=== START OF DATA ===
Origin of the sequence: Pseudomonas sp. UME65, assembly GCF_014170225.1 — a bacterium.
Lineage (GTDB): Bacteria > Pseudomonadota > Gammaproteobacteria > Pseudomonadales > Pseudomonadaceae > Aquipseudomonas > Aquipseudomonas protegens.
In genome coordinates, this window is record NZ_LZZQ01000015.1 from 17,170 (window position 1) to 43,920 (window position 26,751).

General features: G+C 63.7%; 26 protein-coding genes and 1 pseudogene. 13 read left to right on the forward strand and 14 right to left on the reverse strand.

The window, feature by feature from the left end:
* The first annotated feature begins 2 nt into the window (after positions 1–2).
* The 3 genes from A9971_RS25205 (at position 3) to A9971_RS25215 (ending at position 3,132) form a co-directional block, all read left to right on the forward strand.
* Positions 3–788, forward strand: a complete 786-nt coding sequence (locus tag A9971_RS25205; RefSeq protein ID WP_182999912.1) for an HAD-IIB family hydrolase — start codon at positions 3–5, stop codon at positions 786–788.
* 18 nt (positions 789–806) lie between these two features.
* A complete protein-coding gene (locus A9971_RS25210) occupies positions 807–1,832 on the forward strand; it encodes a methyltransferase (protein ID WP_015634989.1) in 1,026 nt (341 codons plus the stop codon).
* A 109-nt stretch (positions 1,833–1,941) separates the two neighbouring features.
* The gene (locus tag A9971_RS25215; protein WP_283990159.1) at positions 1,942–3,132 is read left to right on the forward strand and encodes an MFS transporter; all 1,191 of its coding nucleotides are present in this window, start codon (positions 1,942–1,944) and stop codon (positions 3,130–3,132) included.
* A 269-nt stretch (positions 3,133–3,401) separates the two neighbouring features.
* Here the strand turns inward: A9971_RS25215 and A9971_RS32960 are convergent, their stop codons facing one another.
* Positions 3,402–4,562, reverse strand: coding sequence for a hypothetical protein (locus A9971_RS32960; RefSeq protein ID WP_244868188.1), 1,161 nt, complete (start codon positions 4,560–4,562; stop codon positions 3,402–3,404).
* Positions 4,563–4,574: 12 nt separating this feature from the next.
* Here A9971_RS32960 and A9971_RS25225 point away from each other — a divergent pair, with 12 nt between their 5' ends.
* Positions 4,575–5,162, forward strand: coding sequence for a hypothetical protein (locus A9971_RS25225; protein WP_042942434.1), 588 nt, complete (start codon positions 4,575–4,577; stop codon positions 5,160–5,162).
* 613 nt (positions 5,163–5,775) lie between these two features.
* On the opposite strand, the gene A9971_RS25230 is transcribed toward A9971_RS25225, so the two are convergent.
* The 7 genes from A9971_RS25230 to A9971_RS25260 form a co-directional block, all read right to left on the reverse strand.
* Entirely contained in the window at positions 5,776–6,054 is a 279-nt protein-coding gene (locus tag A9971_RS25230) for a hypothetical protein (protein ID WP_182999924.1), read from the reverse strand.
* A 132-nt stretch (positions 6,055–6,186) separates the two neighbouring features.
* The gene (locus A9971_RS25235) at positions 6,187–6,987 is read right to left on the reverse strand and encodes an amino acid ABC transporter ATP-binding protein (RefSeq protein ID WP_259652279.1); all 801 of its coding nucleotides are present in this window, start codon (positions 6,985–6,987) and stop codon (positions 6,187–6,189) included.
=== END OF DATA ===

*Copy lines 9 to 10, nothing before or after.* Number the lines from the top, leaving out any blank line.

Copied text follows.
* 18 nt (positions 789–806) lie between these two features.
* A complete protein-coding gene (locus A9971_RS25210) occupies positions 807–1,832 on the forward strand; it encodes a methyltransferase (protein ID WP_015634989.1) in 1,026 nt (341 codons plus the stop codon).